What this means in real terms is that commercial and residential operators in cold climates — like the northernmost two-thirds of Canada — cannot benefit from traditional diesel hybrid gensets. The batteries would not only be rendered useless during the depths of winter, but would also run the risk of destruction from freezing.
The Triad Pro eCell Solves the Battery Problems in Diesel Hybrid Gensets
A relatively new energy storage system on the market, the Triad Pro eCell, offers one of the most pragmatic solutions to the above problems. By using solid-state technology in the place of volatile chemicals as the majority of batteries do, the problems with degradation and freezing all but disappear.
The result is an energy storage system whose lifespan reaches tens-of-thousands of discharge-recharge cycles. What’s more, with the materials remaining stable in extreme cold conditions, the eCell continues to perform in extreme climates without significant reductions in performance, or the risk of damage.
The obvious implication here is that the eCell solves the problems that diesel hybrid gensets have. By replacing lithium-ion or lead-acid batteries with eCell units of similar capacity, the energy saving benefits can now extend to communities and commercial operators where extreme cold is a reality of life.
Syncrude, Ledcor Group, and Ekati Mines Sit up and Take Notice
For anyone familiar with operations like the Ekati diamond mines or Syncrude’s oil sands, the answer to the title question is probably already obvious. These are all operations in the northern reaches of Canada where even the maximum temperatures can stay below those where batteries break down. And they’re all in remote areas where the only way to access power is to generate it yourself.
For this reason, when Triad Pro Innovators, Inc. developed its new EEL Diesel Hybrid Genset, many companies operating in these sorts of climates sat up and took notice. The eCell unit in the genset solved some major problems, representing a breakthrough so big that it effectively created a whole new market for diesel hybrid gensets.
What really stands out in these scenarios, however, is that the fuel and battery savings are compounding. Many of these operations are so remote that just bringing in supplies can be a major expense. Every liter of fuel has to be transported in — often by plane — meaning the savings extend well beyond the raw cost-per-liter of the diesel used in the genset.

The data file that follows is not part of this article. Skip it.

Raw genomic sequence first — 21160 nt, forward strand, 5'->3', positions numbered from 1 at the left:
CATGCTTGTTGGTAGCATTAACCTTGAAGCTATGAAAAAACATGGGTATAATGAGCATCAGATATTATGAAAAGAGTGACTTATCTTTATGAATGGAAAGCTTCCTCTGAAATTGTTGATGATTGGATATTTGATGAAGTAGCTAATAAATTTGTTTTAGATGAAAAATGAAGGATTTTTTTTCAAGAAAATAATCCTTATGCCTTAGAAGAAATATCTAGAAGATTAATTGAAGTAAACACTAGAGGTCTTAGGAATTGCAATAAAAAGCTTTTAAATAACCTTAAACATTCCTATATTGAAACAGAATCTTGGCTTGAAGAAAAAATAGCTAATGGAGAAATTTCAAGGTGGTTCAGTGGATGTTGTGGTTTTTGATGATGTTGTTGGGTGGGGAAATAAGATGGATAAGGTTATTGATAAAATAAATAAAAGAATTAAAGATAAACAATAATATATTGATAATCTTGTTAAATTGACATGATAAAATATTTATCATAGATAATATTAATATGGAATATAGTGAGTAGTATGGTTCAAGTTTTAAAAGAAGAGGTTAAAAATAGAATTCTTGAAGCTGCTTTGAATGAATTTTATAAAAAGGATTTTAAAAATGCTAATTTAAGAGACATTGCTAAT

What’s Next for Triad Pro Innovators, Its eCell, and the EEL Diesel Hybrid Genset?
While the EEL Diesel Hybrid Genset represents a major advancement in the world of diesel hybrid generators, it is just one small step in a much bigger picture for Triad Pro Innovators. While the company reports it intends to continue demonstrating the genset to more future customers, its core business is its proprietary eCell technology.
This patent-pending energy storage technology at the heart of the EEL extends well beyond diesel hybrid gensets. In fact, its advantages over traditional battery technology extend beyond those that make the EEL so special. Additionally, the eCell also benefits from ultra-rapid charging (which is, theoretically, only limited by the capacity of the source to deliver energy), and is also 100% recyclable owing to the materials used in its construction.
Ultimately, while the EEL Diesel Hybrid Geset represents something a handful of communities and operators can get excited about, there’s a lot more to the Triad Pro story. For the rest of us, it’s only a matter of time until its eCell is ready for licensing in, let’s say, ultra-fast charging electric vehicles. And when that day arrives, we’ll all have something to get very excited about, too.
DISCLAIMER: This article was written by a third-party contributor and does not reflect the opinion of Born2Invest, its management, staff, or its associates. Please review our disclaimer for more information.
This article may include forward-looking statements. These forward-looking statements generally are identified by the words “believe,” “project,” “estimate,” “become,” “plan,” “will,” and similar expressions. These forward-looking statements involve known and unknown risks as well as uncertainties, including those discussed in the following cautionary statements and elsewhere in this article and on this site. Although the Company may believe that its expectations are based on reasonable assumptions, the actual results that the Company may achieve may differ materially from any forward-looking statements, which reflect the opinions of the management of the Company only as of the date hereof. Additionally, please make sure to read these important disclosures.